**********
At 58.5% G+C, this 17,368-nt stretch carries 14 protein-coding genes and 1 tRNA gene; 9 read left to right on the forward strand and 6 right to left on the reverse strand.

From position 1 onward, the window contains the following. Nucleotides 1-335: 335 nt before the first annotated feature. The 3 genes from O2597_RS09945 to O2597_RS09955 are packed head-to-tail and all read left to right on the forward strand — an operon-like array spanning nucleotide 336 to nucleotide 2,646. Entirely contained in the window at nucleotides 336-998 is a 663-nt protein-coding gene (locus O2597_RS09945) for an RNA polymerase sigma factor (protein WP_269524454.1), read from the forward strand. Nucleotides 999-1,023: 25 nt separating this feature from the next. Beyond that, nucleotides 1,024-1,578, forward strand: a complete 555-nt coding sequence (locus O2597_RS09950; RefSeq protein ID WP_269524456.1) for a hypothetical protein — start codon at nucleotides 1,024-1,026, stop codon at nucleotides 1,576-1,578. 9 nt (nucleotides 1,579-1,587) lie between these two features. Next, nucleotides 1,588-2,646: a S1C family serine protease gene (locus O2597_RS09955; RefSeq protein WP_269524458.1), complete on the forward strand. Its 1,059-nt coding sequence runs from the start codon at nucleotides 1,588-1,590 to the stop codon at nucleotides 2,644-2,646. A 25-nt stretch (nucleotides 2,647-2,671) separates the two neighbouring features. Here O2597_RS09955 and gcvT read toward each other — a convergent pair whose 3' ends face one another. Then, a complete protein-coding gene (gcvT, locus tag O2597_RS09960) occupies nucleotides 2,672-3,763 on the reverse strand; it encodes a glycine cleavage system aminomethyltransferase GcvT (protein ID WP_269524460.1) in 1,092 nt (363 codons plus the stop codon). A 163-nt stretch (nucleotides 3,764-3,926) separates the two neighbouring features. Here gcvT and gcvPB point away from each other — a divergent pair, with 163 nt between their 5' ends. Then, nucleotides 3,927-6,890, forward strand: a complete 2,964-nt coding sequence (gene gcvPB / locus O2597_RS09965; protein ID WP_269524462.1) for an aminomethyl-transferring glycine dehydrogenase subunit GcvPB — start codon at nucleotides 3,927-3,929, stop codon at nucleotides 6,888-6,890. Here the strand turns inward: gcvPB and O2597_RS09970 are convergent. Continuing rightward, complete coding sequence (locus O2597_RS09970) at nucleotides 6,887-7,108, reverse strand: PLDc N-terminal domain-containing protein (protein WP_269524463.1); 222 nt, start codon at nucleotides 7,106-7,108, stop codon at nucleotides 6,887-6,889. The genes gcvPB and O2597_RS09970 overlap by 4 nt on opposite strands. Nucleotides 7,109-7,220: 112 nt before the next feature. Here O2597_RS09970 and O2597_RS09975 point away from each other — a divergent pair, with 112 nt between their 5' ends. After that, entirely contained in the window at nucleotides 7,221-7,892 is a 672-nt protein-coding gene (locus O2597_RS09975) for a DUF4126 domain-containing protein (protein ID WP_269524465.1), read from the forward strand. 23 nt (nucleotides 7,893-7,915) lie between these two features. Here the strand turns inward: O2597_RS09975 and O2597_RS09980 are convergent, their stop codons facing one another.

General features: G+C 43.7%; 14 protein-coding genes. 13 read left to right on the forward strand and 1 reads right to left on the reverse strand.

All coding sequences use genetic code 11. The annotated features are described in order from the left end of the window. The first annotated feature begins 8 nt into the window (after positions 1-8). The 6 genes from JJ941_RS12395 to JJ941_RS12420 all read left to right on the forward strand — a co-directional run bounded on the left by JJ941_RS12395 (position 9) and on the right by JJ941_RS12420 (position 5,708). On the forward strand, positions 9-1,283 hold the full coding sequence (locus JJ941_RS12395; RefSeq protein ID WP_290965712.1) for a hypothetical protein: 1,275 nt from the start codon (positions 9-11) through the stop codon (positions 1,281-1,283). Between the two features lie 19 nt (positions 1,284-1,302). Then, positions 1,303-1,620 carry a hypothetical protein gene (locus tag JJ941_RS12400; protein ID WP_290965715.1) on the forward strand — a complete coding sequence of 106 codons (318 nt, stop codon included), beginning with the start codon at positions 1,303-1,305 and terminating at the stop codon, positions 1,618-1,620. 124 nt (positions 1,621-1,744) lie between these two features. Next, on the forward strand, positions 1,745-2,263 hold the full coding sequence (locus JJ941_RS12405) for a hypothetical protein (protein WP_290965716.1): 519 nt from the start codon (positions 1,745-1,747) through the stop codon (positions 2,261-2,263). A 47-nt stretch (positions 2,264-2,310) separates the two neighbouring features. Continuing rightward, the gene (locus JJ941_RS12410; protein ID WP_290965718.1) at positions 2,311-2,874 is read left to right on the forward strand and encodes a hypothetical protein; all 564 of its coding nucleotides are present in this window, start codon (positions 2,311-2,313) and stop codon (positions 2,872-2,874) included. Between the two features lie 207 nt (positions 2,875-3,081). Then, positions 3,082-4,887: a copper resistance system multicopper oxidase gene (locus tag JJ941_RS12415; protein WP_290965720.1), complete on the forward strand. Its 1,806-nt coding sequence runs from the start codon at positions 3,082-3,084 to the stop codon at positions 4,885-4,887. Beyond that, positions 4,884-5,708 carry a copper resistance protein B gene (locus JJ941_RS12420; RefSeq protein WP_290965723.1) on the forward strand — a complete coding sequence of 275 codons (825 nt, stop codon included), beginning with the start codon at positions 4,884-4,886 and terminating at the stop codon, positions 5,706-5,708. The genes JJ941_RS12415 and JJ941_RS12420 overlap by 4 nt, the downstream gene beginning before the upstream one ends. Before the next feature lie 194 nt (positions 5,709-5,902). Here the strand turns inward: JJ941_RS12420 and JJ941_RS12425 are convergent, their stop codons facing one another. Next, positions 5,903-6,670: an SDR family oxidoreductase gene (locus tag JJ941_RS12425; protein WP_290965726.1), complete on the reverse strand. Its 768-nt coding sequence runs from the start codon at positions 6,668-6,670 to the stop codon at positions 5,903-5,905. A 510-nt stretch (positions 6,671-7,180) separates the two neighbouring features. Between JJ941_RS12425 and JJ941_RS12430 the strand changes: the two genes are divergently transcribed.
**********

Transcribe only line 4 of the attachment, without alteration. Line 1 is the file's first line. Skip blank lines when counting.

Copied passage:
All coding sequences use genetic code 11. The annotated features are described in order from the left end of the window. The first annotated feature begins 8 nt into the window (after positions 1-8). The 6 genes from JJ941_RS12395 to JJ941_RS12420 all read left to right on the forward strand — a co-directional run bounded on the left by JJ941_RS12395 (position 9) and on the right by JJ941_RS12420 (position 5,708). On the forward strand, positions 9-1,283 hold the full coding sequence (locus JJ941_RS12395; RefSeq protein ID WP_290965712.1) for a hypothetical protein: 1,275 nt from the start codon (positions 9-11) through the stop codon (positions 1,281-1,283). Between the two features lie 19 nt (positions 1,284-1,302). Then, positions 1,303-1,620 carry a hypothetical protein gene (locus tag JJ941_RS12400; protein ID WP_290965715.1) on the forward strand — a complete coding sequence of 106 codons (318 nt, stop codon included), beginning with the start codon at positions 1,303-1,305 and terminating at the stop codon, positions 1,618-1,620. 124 nt (positions 1,621-1,744) lie between these two features. Next, on the forward strand, positions 1,745-2,263 hold the full coding sequence (locus JJ941_RS12405) for a hypothetical protein (protein WP_290965716.1): 519 nt from the start codon (positions 1,745-1,747) through the stop codon (positions 2,261-2,263). A 47-nt stretch (positions 2,264-2,310) separates the two neighbouring features. Continuing rightward, the gene (locus JJ941_RS12410; protein ID WP_290965718.1) at positions 2,311-2,874 is read left to right on the forward strand and encodes a hypothetical protein; all 564 of its coding nucleotides are present in this window, start codon (positions 2,311-2,313) and stop codon (positions 2,872-2,874) included. Between the two features lie 207 nt (positions 2,875-3,081). Then, positions 3,082-4,887: a copper resistance system multicopper oxidase gene (locus tag JJ941_RS12415; protein WP_290965720.1), complete on the forward strand. Its 1,806-nt coding sequence runs from the start codon at positions 3,082-3,084 to the stop codon at positions 4,885-4,887. Beyond that, positions 4,884-5,708 carry a copper resistance protein B gene (locus JJ941_RS12420; RefSeq protein WP_290965723.1) on the forward strand — a complete coding sequence of 275 codons (825 nt, stop codon included), beginning with the start codon at positions 4,884-4,886 and terminating at the stop codon, positions 5,706-5,708. The genes JJ941_RS12415 and JJ941_RS12420 overlap by 4 nt, the downstream gene beginning before the upstream one ends. Before the next feature lie 194 nt (positions 5,709-5,902). Here the strand turns inward: JJ941_RS12420 and JJ941_RS12425 are convergent, their stop codons facing one another. Next, positions 5,903-6,670: an SDR family oxidoreductase gene (locus tag JJ941_RS12425; protein WP_290965726.1), complete on the reverse strand. Its 768-nt coding sequence runs from the start codon at positions 6,668-6,670 to the stop codon at positions 5,903-5,905. A 510-nt stretch (positions 6,671-7,180) separates the two neighbouring features. Between JJ941_RS12425 and JJ941_RS12430 the strand changes: the two genes are divergently transcribed.